jeopardize intelligence methods.
Even some CIA officials privately concede that this claim is ridiculous, and it is
hard to find a responsible person outside of CIA who will defend it.
Prof. Barrett generously provided a copy of the Mahon documents containing the historical DIA and NSA budget
figures, which are posted here.-- by Stephen Aftergood for Secrecy News
Disclosure of Environmental Hazards and National SecurityDoes the disclosure of data regarding environmental hazards at chemical
facilities threaten national security by providing terrorists with information about potential targets?
While the first
impulse of officials at many levels of government has been to clamp down on information regarding the locations and quantities
of toxic material inventories and the consequences of their accidental release, there is reason to believe that this approach
In fact, national security might be strengthened through greater disclosure.
In a recent
Master's Thesis, one U.S. Air Force student author investigated the impact of government controls on such information and
considered whether environmental secrecy could effectively discourage terrorism.
Air Force Maj. Joseph D. Jacobson
conducted his own research "to explore the question of whether reasonably accurate targeting data is obtainable through means
other than government-provided environmental information."
"The answer is a disturbing yes.... Even without a computer,
telephone books, newspapers, and trade journals could be effectively used as [terrorist] planning tools. Unless our
society is ready to completely suspend several amendments to the U.S. Constitution, we must assume that those planning attacks
on chemical facilities have the research tools they need for adequate targeting."
Moreover, there is a "down side"
to efforts to restrict environmental information. Official controls may impede the public's ability to contend with
chemical hazards, thereby reducing safety and security, the author wrote.
"The road that restricts access to information
leads us to a destination where the public is blissfully unaware of the dangers surrounding them while terrorists carefully
research targets for maximum potential impact. The other road allows an informed public to prepare for potential attacks,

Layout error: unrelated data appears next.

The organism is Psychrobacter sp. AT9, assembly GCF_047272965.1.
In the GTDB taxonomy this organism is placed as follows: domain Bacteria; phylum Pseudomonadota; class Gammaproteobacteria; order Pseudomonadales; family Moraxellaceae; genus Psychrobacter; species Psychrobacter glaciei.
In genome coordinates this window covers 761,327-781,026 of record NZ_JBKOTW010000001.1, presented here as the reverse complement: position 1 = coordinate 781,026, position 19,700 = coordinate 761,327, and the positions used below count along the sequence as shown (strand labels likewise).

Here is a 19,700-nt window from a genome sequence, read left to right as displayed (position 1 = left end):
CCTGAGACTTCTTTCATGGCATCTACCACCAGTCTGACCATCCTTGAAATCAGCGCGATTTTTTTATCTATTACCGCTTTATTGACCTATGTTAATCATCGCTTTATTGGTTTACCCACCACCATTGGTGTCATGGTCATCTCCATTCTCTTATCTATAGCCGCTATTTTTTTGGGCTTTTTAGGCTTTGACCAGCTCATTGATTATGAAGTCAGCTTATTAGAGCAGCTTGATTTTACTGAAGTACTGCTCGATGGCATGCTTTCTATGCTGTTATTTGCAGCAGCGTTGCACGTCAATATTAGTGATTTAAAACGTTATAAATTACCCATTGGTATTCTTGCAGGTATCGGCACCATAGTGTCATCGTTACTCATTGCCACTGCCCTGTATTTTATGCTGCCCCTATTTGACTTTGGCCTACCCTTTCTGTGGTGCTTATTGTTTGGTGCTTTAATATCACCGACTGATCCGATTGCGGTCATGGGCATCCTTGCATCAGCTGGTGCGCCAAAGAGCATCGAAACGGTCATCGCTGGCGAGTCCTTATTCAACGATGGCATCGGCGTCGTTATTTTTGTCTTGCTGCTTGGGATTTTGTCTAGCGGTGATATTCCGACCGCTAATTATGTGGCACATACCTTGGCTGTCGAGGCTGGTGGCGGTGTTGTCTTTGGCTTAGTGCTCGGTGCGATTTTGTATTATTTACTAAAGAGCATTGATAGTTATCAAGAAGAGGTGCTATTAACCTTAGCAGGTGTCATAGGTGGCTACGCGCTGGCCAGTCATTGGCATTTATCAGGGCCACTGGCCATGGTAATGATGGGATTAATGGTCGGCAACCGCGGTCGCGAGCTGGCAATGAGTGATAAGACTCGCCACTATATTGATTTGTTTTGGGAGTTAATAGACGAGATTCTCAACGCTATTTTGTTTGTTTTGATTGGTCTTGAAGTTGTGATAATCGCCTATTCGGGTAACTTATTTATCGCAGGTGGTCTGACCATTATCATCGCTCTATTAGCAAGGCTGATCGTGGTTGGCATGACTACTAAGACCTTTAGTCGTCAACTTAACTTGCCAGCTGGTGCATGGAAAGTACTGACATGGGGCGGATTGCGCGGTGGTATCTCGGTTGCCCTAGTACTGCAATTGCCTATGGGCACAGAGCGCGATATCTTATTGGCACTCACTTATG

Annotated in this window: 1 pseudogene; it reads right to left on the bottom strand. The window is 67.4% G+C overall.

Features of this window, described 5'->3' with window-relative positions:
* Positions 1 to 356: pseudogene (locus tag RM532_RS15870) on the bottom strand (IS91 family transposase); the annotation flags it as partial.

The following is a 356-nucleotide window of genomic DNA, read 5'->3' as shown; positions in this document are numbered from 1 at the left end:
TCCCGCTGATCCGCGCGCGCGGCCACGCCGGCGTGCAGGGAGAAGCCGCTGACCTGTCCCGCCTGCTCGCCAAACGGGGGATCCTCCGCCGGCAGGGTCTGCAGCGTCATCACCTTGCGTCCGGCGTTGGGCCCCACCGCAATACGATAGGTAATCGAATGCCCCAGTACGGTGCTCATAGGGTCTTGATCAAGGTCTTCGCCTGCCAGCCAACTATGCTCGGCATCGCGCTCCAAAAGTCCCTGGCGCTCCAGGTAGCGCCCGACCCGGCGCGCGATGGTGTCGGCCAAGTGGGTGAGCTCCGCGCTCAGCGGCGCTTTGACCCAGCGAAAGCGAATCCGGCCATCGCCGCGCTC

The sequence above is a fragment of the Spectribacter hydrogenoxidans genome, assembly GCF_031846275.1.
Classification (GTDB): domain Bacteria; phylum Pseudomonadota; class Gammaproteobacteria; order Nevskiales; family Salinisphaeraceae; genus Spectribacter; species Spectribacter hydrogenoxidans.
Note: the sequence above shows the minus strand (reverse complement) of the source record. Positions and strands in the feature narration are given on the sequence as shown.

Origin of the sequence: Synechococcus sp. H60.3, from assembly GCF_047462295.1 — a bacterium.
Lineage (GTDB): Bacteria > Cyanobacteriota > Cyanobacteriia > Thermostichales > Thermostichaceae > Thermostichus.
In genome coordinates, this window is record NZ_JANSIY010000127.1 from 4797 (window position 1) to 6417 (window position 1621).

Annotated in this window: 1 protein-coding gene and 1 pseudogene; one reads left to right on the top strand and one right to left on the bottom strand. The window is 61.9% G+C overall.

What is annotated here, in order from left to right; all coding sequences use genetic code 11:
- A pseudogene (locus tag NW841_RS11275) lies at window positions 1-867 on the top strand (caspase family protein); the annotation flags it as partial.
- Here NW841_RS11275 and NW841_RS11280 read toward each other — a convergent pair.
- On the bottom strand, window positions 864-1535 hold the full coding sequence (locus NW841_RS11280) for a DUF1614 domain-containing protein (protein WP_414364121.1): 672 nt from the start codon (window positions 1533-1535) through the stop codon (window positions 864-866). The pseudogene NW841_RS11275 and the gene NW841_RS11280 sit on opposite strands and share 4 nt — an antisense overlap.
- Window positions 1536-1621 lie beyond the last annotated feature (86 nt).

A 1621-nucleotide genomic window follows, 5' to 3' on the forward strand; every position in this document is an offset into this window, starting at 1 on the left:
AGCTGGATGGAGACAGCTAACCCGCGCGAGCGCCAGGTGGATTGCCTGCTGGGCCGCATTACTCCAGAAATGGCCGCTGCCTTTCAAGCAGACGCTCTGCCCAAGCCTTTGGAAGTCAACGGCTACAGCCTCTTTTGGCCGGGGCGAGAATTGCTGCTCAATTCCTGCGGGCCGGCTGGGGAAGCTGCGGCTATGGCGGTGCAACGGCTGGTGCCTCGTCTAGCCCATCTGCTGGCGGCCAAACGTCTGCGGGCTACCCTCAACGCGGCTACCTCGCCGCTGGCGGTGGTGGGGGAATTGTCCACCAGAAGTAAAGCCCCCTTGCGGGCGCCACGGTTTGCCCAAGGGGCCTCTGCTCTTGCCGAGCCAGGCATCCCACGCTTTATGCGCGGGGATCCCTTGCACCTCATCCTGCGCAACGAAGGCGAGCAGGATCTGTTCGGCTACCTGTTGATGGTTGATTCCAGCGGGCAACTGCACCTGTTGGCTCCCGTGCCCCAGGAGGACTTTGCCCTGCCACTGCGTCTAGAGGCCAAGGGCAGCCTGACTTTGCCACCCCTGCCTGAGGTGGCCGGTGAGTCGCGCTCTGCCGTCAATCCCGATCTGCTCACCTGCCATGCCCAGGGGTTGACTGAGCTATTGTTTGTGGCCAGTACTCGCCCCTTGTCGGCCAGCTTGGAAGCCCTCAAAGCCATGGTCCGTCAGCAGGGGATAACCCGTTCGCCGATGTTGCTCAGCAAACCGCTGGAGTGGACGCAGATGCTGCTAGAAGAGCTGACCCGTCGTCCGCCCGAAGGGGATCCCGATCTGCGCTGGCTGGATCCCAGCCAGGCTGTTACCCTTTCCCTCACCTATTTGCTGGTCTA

plan responses, and put pressure on industry to change practices and processes in a meaningful way, thus reducing the likelihood
See "Safeguarding National Security Through Public Release of Environmental Information: Moving the Debate to the Next Level" by Joseph D. Jacobson, a master's thesis submitted to the George Washington University School of Law, August 31,
2002, 97 pages (in a very large 3.9 MB PDF file)
An Assault Against the Federal Courts:
The PROTECT Act's Sentencing Provisions, And the Attorney General's Controversial Memo
August 13, 2003 -- On
July 28, Attorney General John Ashcroft issued a memorandum to all federal prosecutors outlining the Department of Justice's
policies with respect to downward departures, in light of the PROTECT Act. It states that prosecutors should not "acquiesce"
to departures except in rare occurrences. In addition, when a judge imposes a departure over the prosecutor's objections,
the memo requires the prosecutor, within 14 days, to report the departure to DOJ. In short, DOJ's departure policy is no policy
The result, Senator Edward Kennedy has argued, will be to establish a "blacklist" of federal judges who downwardly
The PROTECT Act and the Ashcroft memorandum indicate a distrust of the judiciary, and a belief that more offenders
should be imprisoned for longer periods of time. These beliefs, however, could not be more wrong.
In its state and
federal prisons, combined, America incarcerates approximately 1 out of every 143 of its residents (over 2.1 million people).
In comparison, England, Italy, France and Germany are only about 1 out of every 1,000. The federal inmate population now exceeds